I would suggest that any person who evades a counter point and merely posts the same argument on any new thread have that post wiped out.

                  If you want to stop the one-way drive-by actions and invite actual dialogue, you have to stop the monologues.

  3. 1

    DC : the lower court did not abuse its discretion by denying a late-filed on-sale-bar defense. The result is that patents will remain in force until their expiration in 2023 – protecting Shire’s billion dollar market.

    I haven’t read the decision yet (thank you for the fresh reporting!) but I’m curious about the merits of the 0n-sale bar defense. Assuming there is an on-sale bar problem, this issue could be raised in a timely manner by another party prior to 2023 … right?

    1. 1.1

      seemingly so – perhaps even a public interest group or a State AG. And, if it turns out that the patent is invalid as on sale then there could potentially be a consumer class-action against Shire.

      1. 1.1.3

        “And, if it turns out that the patent is invalid as on sale then there could potentially be a consumer class-action against Shire.”

        Why? Having a patent declared invalid doesn’t have retroactive effect, does it?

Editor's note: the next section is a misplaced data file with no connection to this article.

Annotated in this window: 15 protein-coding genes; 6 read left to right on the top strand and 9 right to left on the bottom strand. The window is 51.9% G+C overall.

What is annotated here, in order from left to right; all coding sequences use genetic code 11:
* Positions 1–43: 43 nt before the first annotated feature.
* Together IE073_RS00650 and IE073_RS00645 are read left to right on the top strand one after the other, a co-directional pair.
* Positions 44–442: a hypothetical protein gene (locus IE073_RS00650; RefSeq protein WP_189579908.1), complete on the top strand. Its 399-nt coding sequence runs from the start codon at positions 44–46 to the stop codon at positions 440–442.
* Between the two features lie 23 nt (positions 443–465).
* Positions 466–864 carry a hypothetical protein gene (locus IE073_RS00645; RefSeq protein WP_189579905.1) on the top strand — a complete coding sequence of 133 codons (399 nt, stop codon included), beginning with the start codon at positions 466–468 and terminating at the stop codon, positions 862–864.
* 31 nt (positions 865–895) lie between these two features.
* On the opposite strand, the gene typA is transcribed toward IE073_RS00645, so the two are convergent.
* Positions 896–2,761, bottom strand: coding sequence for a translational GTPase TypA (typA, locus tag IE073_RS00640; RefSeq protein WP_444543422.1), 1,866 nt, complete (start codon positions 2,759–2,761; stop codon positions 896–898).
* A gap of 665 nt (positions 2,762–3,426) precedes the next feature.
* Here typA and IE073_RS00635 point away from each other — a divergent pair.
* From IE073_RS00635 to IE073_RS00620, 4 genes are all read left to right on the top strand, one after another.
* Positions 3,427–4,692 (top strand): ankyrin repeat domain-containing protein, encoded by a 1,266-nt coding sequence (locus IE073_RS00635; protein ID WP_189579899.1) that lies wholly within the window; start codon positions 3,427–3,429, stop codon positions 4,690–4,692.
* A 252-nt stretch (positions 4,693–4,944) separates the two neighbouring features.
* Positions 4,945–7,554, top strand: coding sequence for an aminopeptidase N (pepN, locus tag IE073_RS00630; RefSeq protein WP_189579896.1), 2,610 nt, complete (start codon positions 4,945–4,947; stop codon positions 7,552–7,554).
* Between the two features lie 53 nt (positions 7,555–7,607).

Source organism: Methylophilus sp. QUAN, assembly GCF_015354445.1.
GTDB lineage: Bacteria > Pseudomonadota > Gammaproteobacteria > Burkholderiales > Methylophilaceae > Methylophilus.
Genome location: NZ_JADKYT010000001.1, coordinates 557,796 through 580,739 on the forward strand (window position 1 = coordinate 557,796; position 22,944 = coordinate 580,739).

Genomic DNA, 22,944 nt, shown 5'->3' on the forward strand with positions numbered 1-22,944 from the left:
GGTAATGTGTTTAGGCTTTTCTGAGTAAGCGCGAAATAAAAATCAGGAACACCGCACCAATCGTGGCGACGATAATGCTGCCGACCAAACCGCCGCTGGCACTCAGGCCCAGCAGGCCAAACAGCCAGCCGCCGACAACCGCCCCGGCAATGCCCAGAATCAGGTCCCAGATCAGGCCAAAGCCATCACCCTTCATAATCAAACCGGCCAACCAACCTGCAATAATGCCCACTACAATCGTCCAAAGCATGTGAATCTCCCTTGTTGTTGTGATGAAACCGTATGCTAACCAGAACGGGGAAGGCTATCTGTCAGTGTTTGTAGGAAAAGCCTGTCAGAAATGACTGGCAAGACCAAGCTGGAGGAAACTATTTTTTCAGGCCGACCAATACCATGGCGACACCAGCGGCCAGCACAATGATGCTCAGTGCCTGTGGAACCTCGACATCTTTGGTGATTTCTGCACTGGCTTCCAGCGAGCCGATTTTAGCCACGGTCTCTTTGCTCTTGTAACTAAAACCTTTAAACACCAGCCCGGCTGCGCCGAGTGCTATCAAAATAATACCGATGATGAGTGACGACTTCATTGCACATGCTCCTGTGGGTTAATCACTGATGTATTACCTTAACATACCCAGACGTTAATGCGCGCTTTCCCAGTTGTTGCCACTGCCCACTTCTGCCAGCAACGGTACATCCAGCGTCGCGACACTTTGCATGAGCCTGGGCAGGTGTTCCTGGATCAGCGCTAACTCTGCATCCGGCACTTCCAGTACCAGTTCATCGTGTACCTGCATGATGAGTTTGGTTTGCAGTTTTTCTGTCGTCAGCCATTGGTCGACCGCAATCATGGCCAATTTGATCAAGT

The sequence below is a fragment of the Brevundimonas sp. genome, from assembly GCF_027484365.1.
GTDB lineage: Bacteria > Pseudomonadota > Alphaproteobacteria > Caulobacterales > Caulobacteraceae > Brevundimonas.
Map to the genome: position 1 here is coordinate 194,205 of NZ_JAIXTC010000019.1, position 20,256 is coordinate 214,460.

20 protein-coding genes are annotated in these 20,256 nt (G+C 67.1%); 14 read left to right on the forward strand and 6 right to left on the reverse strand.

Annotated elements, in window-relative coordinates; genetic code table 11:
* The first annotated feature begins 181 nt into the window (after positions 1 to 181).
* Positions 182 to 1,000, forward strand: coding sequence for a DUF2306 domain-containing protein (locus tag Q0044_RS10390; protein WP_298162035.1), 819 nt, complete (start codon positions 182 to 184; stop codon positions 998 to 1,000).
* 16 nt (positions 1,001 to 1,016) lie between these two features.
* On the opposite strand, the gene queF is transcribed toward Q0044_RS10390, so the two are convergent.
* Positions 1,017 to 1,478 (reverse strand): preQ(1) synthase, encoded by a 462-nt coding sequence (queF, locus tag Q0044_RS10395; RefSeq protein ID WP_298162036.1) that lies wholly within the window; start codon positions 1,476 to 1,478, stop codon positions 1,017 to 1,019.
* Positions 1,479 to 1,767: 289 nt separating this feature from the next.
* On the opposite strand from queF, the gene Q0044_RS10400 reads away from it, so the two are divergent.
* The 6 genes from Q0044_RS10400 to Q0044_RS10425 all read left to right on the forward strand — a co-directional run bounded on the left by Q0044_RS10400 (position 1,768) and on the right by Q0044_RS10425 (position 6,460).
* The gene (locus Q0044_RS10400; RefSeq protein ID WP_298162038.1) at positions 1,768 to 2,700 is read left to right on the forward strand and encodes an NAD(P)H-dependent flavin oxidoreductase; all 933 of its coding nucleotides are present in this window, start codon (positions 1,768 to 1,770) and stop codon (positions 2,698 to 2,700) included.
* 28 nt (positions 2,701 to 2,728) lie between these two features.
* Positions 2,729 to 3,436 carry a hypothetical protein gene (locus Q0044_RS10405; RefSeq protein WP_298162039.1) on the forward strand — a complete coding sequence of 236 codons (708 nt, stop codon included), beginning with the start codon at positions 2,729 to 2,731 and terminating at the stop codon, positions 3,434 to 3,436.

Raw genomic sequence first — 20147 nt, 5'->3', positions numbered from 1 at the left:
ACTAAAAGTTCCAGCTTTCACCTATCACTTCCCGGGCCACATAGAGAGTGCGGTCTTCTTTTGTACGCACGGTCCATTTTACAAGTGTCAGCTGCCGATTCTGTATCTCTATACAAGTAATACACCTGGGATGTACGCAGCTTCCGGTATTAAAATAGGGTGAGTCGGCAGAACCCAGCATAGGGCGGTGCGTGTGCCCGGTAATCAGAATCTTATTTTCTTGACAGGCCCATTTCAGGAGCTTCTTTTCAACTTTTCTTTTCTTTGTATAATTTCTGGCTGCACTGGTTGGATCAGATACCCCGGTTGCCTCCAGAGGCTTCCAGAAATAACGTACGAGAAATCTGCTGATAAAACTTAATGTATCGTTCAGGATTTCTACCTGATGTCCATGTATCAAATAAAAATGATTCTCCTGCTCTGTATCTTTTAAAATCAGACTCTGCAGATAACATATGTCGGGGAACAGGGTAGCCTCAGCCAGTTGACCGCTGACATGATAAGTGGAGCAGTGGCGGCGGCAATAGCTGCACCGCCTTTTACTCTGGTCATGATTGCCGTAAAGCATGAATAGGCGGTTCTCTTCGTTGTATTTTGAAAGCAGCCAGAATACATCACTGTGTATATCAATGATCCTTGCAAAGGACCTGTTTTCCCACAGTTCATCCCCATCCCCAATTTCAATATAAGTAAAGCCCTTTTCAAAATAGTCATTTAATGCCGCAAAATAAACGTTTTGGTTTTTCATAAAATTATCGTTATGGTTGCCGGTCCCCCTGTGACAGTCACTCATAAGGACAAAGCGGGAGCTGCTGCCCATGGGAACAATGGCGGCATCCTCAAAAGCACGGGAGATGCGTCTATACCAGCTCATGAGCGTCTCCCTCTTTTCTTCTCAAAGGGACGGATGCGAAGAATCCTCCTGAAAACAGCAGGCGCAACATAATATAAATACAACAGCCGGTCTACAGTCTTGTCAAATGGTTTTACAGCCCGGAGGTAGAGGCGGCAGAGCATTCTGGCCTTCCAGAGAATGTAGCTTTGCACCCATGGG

1. 1.1.3.1

          Ken,

          From the Supreme Court’s 1965 Walker Process case: “The question before us is whether the maintenance and enforcement of a patent obtained by fraud on the Patent Office may be the basis of an action under § 2 of the Sherman Act, and therefore subject to a treble damage claim by an injured party under § 4 of the Clayton Act.

          The Court answered in the affirmative. Here, they mean knowing and willful fraud, a much higher standard than inequitable conduct. This is quite rare, but in the past sometimes defendants accused patentees in hopes of a windfall. Now, I think Rule 11 and exceptional cases are being taken more seriously.

    2. 1.2

      MM, anyone not issue or claim precluded may file their own ANDA and assert the on-sale bar. The defendants in this action cannot.

Comments are closed.